Blake the Radical

Politically speaking, Blake was a radical, with an instinctive opposition to tyranny and a distrust of authority wherever he found it, be it in kings, priests or politicians. He attacked established values and institutions of his time, including the conventional views on slavery, social issues, religion and art.

One particular episode in Blake's life took place during his time in Sussex, and left a permanent mark on the man and his work. In 1803, a soldier had entered his garden, apparently to urinate (according to one version of this dramatic event). While physically pushing the soldier off his property, Blake was said to have sworn at the soldier and to have damned the king. He was consequently charged with sedition and put on trial.

The background to this event is important to remember here, for it took place during the Napoleonic Wars, when England was at war with France. Strict laws were introduced to control civil disobedience, and the penalty for sedition was hanging. Although he was finally acquitted, Blake was convinced that he was being hunted down by the authorities because of his radical opinions.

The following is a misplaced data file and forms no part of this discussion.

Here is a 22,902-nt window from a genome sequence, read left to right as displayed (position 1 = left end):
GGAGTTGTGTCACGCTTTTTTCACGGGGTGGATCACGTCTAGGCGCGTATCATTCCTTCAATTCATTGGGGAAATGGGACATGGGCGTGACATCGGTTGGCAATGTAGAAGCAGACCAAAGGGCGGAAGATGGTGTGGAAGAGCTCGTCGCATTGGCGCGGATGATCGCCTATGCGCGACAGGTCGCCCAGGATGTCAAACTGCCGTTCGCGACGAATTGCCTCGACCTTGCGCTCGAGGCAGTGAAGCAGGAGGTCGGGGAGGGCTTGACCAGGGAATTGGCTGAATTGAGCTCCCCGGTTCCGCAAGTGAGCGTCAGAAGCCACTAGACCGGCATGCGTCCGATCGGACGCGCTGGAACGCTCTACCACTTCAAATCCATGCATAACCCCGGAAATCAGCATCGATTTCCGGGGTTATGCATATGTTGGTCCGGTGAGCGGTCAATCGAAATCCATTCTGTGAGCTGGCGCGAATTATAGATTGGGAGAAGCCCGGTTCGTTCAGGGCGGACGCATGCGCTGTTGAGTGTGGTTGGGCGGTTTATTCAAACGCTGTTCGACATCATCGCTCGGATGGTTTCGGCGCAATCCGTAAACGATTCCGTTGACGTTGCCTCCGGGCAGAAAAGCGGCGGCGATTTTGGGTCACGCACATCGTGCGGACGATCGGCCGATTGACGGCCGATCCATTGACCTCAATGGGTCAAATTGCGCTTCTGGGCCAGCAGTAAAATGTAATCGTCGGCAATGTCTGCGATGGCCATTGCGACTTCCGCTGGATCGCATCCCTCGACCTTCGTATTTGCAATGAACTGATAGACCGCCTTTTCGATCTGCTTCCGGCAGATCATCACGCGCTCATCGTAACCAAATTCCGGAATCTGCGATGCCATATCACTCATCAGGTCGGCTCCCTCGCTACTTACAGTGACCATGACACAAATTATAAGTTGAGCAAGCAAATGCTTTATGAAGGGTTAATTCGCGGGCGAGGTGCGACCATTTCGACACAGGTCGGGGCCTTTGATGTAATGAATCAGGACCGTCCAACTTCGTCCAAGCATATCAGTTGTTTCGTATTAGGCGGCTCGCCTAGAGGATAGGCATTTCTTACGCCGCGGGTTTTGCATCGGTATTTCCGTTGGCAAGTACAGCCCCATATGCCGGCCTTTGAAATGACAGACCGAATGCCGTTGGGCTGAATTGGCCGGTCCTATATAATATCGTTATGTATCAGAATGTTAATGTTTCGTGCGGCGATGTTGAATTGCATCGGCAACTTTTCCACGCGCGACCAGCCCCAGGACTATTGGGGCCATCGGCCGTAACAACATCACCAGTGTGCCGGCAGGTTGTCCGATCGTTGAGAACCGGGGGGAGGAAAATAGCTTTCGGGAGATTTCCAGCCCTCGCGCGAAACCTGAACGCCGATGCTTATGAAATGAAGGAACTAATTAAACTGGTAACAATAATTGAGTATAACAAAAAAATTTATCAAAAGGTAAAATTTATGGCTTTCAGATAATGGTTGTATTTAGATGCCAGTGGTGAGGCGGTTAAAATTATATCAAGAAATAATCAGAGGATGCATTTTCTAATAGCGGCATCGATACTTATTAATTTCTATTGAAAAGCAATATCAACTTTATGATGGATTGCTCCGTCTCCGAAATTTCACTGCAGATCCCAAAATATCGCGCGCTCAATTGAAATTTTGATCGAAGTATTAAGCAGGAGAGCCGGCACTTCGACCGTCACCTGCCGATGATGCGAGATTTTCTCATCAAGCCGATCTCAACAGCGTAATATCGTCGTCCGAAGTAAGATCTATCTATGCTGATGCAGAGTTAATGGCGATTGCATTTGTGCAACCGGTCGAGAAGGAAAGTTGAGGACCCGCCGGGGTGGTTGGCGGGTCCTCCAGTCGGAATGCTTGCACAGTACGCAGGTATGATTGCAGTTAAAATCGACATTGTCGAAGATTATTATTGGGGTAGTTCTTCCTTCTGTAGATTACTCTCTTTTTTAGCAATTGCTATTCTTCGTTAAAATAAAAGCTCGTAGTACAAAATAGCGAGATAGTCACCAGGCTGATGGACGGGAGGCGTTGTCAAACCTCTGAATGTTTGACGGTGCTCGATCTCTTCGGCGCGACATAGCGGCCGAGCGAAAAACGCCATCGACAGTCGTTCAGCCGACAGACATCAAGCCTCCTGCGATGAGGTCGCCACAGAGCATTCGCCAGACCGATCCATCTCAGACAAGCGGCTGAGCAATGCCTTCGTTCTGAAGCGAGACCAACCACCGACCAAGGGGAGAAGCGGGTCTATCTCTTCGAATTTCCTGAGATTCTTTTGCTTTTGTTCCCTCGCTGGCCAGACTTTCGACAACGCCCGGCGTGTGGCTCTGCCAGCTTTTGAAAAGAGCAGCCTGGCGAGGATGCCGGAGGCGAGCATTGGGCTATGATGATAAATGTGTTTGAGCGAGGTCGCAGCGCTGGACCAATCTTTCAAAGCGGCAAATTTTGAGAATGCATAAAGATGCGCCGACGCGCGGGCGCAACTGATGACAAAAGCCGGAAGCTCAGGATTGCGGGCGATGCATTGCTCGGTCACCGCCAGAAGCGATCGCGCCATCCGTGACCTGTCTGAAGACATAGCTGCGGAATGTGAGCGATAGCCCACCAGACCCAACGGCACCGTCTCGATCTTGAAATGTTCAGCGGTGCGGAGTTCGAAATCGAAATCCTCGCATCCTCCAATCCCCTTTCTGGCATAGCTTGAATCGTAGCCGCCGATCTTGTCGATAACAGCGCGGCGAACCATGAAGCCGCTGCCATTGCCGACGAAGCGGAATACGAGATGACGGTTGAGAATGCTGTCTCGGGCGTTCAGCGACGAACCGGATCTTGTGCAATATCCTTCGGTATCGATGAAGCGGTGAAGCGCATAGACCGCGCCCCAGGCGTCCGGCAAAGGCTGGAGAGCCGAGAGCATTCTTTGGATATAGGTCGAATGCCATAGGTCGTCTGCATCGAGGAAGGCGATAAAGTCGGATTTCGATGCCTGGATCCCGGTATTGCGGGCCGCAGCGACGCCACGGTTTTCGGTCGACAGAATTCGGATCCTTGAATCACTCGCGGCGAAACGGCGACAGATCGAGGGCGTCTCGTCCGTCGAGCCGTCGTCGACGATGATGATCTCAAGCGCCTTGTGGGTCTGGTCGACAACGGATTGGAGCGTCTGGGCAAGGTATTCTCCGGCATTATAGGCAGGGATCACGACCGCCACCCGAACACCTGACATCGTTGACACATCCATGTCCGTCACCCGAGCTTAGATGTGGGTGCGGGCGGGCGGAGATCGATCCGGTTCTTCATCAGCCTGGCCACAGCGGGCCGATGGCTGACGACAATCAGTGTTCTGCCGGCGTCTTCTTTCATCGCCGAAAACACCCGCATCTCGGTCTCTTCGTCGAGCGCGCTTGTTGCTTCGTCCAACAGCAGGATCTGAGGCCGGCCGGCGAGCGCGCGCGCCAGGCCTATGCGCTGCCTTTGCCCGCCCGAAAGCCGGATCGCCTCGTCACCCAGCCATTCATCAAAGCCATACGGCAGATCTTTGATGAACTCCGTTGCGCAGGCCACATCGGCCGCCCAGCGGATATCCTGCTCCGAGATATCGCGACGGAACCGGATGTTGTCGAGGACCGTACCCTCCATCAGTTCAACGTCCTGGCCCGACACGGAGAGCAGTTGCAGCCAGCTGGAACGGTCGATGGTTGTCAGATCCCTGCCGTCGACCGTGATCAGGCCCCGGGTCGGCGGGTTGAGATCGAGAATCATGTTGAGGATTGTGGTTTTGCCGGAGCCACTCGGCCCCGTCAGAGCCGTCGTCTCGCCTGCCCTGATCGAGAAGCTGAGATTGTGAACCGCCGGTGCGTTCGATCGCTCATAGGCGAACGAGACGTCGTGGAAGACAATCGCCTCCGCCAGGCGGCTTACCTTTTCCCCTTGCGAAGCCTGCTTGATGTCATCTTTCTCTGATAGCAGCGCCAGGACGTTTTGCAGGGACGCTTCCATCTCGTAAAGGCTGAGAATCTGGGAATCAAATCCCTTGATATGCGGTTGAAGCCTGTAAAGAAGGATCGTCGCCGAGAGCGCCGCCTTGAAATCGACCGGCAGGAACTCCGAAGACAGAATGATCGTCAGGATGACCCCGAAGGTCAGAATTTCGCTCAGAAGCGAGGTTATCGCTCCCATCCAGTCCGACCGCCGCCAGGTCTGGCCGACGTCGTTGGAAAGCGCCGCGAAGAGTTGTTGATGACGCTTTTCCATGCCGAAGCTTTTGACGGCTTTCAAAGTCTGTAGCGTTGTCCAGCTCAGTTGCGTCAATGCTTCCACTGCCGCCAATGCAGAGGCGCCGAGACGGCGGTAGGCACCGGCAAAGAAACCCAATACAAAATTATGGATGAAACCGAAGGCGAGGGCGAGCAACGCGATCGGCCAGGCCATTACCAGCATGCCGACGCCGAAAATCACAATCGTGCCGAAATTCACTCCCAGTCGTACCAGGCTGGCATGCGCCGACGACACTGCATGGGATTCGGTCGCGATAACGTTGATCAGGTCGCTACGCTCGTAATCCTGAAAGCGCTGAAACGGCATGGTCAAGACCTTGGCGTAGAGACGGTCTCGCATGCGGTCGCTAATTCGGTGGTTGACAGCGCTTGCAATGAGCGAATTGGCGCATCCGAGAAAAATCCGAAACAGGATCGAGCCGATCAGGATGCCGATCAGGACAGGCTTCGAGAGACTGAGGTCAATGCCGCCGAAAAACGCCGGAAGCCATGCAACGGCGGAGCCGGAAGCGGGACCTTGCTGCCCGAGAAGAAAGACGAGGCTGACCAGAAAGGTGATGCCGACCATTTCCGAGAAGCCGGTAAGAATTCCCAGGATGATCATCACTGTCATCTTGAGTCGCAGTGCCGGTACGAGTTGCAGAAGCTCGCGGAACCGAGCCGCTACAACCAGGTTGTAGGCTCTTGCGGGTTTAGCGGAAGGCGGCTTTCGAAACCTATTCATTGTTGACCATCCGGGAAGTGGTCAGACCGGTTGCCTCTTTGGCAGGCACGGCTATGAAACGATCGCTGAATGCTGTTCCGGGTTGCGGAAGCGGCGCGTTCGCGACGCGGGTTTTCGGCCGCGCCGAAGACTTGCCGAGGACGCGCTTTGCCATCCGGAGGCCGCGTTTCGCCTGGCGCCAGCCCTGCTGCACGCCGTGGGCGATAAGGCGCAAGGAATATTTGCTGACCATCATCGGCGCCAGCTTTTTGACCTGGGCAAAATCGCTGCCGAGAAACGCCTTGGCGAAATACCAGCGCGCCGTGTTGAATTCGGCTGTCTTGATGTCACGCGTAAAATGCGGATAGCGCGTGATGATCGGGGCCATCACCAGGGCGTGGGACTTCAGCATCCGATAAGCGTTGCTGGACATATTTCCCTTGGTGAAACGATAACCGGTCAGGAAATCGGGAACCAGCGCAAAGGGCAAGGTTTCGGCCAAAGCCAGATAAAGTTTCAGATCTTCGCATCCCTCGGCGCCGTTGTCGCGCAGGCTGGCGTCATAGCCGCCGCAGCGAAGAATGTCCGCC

The artist and poet

All around him, Blake saw tendencies to attempt to restrict human capacity and the freedom of the imagination, all of which strengthened his commitment to man's basic right to social, political, religious and sexual equality. Along with the Romantic poets, Blake sought out a spiritual truth, a truth that could only be achieved by the use of feelings and the imagination. He believed that man originated from a spiritual realm, and was born as a free spirit, but that as a result of the deeply negative influence from the earth itself, man became trapped in the confines of his physical body and the five senses, which limited his capacity for perception. The only way to be freed from this confinement was by what he called "Imagination", the capacity to apprehend realities beyond the prison of the physical world.